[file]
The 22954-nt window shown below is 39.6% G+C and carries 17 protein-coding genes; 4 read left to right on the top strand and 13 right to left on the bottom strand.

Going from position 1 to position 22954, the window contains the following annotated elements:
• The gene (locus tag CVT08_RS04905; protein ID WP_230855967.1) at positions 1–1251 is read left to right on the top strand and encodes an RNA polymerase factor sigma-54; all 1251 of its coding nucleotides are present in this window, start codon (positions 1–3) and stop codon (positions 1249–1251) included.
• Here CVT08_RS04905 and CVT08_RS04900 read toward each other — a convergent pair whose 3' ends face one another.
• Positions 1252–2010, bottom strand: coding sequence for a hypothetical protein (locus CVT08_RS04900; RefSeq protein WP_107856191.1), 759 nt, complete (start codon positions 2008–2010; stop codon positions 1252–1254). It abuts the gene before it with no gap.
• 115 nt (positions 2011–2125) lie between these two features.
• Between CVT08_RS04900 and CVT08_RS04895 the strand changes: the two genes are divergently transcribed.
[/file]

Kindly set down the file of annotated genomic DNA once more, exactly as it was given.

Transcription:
The 22954-nt window shown below is 39.6% G+C and carries 17 protein-coding genes; 4 read left to right on the top strand and 13 right to left on the bottom strand.

Going from position 1 to position 22954, the window contains the following annotated elements:
• The gene (locus tag CVT08_RS04905; protein ID WP_230855967.1) at positions 1–1251 is read left to right on the top strand and encodes an RNA polymerase factor sigma-54; all 1251 of its coding nucleotides are present in this window, start codon (positions 1–3) and stop codon (positions 1249–1251) included.
• Here CVT08_RS04905 and CVT08_RS04900 read toward each other — a convergent pair whose 3' ends face one another.
• Positions 1252–2010, bottom strand: coding sequence for a hypothetical protein (locus CVT08_RS04900; RefSeq protein WP_107856191.1), 759 nt, complete (start codon positions 2008–2010; stop codon positions 1252–1254). It abuts the gene before it with no gap.
• 115 nt (positions 2011–2125) lie between these two features.
• Between CVT08_RS04900 and CVT08_RS04895 the strand changes: the two genes are divergently transcribed.